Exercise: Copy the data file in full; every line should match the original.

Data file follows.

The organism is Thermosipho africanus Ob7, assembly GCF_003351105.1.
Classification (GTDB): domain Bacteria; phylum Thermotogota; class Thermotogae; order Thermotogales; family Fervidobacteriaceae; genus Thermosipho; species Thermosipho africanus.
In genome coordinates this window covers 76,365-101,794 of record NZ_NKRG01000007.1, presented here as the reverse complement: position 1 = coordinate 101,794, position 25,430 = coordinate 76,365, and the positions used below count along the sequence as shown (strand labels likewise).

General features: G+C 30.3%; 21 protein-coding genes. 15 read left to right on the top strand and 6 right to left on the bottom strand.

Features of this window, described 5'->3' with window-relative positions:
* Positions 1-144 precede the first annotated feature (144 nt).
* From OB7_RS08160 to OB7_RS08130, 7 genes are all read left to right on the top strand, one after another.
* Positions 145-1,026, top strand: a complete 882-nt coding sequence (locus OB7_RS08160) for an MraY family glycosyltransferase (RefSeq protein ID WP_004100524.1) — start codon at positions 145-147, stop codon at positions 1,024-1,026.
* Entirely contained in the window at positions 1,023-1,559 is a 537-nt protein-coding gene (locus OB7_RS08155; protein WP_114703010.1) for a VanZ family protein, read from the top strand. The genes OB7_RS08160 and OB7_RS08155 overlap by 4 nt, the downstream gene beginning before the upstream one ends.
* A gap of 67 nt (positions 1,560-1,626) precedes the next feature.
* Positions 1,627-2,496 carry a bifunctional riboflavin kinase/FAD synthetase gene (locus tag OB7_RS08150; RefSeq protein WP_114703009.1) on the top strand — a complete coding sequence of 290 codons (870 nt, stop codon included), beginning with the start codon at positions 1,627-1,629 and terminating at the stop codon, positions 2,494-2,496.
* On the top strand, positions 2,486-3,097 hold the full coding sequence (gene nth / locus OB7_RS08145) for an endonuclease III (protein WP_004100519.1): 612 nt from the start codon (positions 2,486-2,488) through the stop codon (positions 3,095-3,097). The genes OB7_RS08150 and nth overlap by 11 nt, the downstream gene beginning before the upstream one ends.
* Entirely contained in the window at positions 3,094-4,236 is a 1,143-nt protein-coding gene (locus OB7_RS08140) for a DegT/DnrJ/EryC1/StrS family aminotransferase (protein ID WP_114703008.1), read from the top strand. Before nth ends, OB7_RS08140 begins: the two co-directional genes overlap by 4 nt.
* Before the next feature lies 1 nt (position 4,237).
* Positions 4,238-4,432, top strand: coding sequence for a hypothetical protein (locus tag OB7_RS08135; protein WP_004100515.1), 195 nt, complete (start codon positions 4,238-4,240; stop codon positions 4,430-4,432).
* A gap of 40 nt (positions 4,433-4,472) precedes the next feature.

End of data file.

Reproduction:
The organism is Thermosipho africanus Ob7, assembly GCF_003351105.1.
Classification (GTDB): domain Bacteria; phylum Thermotogota; class Thermotogae; order Thermotogales; family Fervidobacteriaceae; genus Thermosipho; species Thermosipho africanus.
In genome coordinates this window covers 76,365-101,794 of record NZ_NKRG01000007.1, presented here as the reverse complement: position 1 = coordinate 101,794, position 25,430 = coordinate 76,365, and the positions used below count along the sequence as shown (strand labels likewise).

General features: G+C 30.3%; 21 protein-coding genes. 15 read left to right on the top strand and 6 right to left on the bottom strand.

Features of this window, described 5'->3' with window-relative positions:
* Positions 1-144 precede the first annotated feature (144 nt).
* From OB7_RS08160 to OB7_RS08130, 7 genes are all read left to right on the top strand, one after another.
* Positions 145-1,026, top strand: a complete 882-nt coding sequence (locus OB7_RS08160) for an MraY family glycosyltransferase (RefSeq protein ID WP_004100524.1) — start codon at positions 145-147, stop codon at positions 1,024-1,026.
* Entirely contained in the window at positions 1,023-1,559 is a 537-nt protein-coding gene (locus OB7_RS08155; protein WP_114703010.1) for a VanZ family protein, read from the top strand. The genes OB7_RS08160 and OB7_RS08155 overlap by 4 nt, the downstream gene beginning before the upstream one ends.
* A gap of 67 nt (positions 1,560-1,626) precedes the next feature.
* Positions 1,627-2,496 carry a bifunctional riboflavin kinase/FAD synthetase gene (locus tag OB7_RS08150; RefSeq protein WP_114703009.1) on the top strand — a complete coding sequence of 290 codons (870 nt, stop codon included), beginning with the start codon at positions 1,627-1,629 and terminating at the stop codon, positions 2,494-2,496.
* On the top strand, positions 2,486-3,097 hold the full coding sequence (gene nth / locus OB7_RS08145) for an endonuclease III (protein WP_004100519.1): 612 nt from the start codon (positions 2,486-2,488) through the stop codon (positions 3,095-3,097). The genes OB7_RS08150 and nth overlap by 11 nt, the downstream gene beginning before the upstream one ends.
* Entirely contained in the window at positions 3,094-4,236 is a 1,143-nt protein-coding gene (locus OB7_RS08140) for a DegT/DnrJ/EryC1/StrS family aminotransferase (protein ID WP_114703008.1), read from the top strand. Before nth ends, OB7_RS08140 begins: the two co-directional genes overlap by 4 nt.
* Before the next feature lies 1 nt (position 4,237).
* Positions 4,238-4,432, top strand: coding sequence for a hypothetical protein (locus tag OB7_RS08135; protein WP_004100515.1), 195 nt, complete (start codon positions 4,238-4,240; stop codon positions 4,430-4,432).
* A gap of 40 nt (positions 4,433-4,472) precedes the next feature.